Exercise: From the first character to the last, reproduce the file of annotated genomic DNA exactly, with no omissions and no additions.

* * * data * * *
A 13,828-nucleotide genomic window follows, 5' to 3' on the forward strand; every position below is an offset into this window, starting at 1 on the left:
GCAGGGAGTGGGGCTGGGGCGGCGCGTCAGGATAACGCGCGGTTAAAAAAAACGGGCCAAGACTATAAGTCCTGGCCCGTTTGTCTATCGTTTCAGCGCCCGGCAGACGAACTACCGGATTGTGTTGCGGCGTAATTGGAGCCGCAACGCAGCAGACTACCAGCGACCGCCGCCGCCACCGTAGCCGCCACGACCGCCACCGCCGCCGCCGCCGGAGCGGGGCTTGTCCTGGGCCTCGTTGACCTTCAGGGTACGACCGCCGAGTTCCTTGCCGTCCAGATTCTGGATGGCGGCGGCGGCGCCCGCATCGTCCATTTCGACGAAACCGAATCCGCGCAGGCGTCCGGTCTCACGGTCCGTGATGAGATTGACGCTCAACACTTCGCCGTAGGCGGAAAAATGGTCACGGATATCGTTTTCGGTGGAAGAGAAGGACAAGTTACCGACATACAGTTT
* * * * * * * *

A 13,828-nucleotide genomic window follows, 5' to 3' on the forward strand; every position below is an offset into this window, starting at 1 on the left:
GCAGGGAGTGGGGCTGGGGCGGCGCGTCAGGATAACGCGCGGTTAAAAAAAACGGGCCAAGACTATAAGTCCTGGCCCGTTTGTCTATCGTTTCAGCGCCCGGCAGACGAACTACCGGATTGTGTTGCGGCGTAATTGGAGCCGCAACGCAGCAGACTACCAGCGACCGCCGCCGCCACCGTAGCCGCCACGACCGCCACCGCCGCCGCCGCCGGAGCGGGGCTTGTCCTGGGCCTCGTTGACCTTCAGGGTACGACCGCCGAGTTCCTTGCCGTCCAGATTCTGGATGGCGGCGGCGGCGCCCGCATCGTCCATTTCGACGAAACCGAATCCGCGCAGGCGTCCGGTCTCACGGTCCGTGATGAGATTGACGCTCAACACTTCGCCGTAGGCGGAAAAATGGTCACGGATATCGTTTTCGGTGGAAGAGAAGGACAAGTTACCGACATACAGTTT